Through all of the political turmoil, the Reconstruction came with some successful achievements. The 14th Amendment was passed by Congress in June 1866, giving national citizenship for all of the people that were “born or naturalized” in the United States. The states were prohibited from denying civil rights or “equal protection under the law” to citizens. This meant that freed blacks would now be considered citizens. In February 1869, the 15th Amendment was passed by Congress, protecting the right to vote for male citizens, regardless of race, color, or “previous condition of servitude”. In the election of 1870, African American men proudly voted throughout the South (America, 442-446).
Some African American men became involved in politics during this time. Robert Smalls, a former South Carolina slave, was a skilled steamer pilot during the war. After the war, he bought his own land and became a state legislator, then a congressman. Blanche K. Bruce was a former slave from Virginia. He had been educated on the plantation by his white father, but he escaped during the war and started a school for freedmen in Missouri. Years later, Bruce became Mississippi’s second black U.S. senator. During the period of Reconstruction, twenty African American men held state official positions and more than six hundred others were state legislators. Additionally, sixteen African American men held positions in Congress (America, 454).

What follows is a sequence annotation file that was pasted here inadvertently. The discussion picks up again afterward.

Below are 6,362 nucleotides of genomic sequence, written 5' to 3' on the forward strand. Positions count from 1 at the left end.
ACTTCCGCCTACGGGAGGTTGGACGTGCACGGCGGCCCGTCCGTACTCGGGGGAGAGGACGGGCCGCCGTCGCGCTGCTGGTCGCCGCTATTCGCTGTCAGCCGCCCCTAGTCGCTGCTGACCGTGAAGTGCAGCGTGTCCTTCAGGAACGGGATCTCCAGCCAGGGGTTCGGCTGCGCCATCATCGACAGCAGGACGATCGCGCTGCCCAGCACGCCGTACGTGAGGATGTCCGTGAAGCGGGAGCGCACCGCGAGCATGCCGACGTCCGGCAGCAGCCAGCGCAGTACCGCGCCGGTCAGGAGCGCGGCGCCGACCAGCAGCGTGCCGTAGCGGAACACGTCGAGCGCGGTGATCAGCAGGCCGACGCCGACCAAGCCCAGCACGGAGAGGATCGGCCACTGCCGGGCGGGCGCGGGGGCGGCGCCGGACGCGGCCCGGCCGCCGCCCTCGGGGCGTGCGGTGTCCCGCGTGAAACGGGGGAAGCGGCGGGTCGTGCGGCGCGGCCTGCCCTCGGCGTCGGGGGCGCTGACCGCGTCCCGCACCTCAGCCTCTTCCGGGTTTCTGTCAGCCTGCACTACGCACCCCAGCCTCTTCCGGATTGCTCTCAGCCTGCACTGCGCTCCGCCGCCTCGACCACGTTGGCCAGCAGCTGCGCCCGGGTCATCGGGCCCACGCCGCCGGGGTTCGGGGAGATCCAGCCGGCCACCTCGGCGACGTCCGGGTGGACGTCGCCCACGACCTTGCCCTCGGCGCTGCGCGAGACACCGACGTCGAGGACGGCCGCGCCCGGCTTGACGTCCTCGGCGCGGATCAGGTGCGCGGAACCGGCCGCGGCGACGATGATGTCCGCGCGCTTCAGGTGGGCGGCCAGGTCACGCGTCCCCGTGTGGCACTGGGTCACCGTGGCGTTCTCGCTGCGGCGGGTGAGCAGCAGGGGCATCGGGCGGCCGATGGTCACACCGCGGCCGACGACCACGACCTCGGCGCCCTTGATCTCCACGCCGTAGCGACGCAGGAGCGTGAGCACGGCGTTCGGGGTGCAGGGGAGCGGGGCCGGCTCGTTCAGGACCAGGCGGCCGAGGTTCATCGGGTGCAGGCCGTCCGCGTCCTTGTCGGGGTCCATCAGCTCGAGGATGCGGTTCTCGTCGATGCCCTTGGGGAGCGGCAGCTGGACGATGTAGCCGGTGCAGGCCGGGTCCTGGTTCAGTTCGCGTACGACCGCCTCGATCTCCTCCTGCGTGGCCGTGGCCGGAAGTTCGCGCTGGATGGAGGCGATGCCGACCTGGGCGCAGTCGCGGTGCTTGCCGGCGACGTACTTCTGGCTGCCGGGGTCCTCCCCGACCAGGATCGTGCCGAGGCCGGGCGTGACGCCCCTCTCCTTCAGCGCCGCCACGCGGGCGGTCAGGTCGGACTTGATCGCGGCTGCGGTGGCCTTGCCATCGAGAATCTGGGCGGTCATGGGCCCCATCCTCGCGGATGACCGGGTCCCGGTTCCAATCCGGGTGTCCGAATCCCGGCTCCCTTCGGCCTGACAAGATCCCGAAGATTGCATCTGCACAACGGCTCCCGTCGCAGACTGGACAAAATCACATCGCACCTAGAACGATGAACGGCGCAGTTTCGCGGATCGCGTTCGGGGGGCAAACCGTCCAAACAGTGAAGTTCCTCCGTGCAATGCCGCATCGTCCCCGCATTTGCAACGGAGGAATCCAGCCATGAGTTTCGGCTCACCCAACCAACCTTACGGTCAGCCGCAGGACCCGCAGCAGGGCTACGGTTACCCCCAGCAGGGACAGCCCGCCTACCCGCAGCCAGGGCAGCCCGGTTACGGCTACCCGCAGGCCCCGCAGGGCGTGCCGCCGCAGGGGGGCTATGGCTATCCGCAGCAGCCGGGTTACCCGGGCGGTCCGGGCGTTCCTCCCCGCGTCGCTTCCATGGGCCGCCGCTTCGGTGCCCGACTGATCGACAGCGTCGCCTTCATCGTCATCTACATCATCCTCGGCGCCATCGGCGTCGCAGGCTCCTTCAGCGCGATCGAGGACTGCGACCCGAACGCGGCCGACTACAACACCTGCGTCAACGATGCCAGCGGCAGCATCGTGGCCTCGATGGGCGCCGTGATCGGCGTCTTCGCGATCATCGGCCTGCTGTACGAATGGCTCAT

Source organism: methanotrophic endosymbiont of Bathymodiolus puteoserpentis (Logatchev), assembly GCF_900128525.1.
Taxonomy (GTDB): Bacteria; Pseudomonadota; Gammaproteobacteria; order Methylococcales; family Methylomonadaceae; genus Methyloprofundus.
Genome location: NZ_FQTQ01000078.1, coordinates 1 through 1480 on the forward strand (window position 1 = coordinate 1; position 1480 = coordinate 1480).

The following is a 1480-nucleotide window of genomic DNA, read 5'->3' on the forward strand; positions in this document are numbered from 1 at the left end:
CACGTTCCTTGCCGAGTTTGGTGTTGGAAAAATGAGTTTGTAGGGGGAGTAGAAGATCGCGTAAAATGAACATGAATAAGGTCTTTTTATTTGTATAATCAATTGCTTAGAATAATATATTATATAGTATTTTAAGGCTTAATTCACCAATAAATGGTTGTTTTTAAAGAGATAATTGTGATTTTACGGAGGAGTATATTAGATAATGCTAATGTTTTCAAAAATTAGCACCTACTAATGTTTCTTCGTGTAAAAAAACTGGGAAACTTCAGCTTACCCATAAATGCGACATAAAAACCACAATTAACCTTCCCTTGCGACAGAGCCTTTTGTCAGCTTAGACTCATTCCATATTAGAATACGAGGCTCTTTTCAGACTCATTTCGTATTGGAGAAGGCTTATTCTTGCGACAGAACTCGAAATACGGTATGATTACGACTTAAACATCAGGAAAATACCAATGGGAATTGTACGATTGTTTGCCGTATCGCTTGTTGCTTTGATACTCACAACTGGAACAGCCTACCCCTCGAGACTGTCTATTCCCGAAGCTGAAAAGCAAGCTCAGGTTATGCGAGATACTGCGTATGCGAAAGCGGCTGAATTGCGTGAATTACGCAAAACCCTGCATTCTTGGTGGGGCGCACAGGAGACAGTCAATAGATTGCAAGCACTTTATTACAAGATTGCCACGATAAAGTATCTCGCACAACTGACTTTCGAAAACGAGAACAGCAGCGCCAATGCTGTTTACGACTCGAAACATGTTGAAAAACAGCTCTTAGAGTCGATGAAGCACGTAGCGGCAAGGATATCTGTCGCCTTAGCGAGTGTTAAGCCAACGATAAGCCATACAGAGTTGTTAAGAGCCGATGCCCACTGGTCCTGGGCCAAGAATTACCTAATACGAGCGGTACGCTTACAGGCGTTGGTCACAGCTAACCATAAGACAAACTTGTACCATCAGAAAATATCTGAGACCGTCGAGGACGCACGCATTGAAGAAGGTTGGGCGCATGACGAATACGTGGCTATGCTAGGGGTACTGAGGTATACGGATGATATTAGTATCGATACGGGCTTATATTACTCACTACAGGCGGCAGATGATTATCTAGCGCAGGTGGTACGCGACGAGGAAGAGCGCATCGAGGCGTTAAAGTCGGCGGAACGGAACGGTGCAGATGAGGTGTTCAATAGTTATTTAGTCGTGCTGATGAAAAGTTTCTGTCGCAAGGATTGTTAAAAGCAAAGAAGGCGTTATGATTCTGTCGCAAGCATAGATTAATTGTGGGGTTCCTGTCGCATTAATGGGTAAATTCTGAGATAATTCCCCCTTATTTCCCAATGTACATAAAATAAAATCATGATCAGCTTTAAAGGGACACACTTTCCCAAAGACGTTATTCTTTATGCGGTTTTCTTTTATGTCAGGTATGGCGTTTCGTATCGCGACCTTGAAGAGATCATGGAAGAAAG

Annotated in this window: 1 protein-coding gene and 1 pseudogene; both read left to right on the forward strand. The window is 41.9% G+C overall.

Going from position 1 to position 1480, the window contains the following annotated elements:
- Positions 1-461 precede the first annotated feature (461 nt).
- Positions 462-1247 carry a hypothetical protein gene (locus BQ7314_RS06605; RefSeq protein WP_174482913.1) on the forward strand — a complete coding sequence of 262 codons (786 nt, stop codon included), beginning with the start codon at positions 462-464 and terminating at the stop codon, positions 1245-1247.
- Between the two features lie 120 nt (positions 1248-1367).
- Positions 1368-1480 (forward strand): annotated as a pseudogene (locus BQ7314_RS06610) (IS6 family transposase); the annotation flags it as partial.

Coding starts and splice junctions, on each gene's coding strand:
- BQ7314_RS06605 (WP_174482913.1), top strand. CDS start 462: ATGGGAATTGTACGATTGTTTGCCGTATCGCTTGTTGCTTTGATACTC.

Charles Sumner, a Radical Republican Senator, first introduced the Civil Rights Act in 1870. It received a lot of opposition for the fear of racial mixing. However, Congress passed the Civil Rights Act in 1875. This gave “full and equal” access to trial by jury, public transportation, and public facilities for all races. Though, they left out the integration of churches and schools (America, 457).
Other achievements were made during the Reconstruction. Property qualifications for voting were eliminated. Married women were allowed to own their own...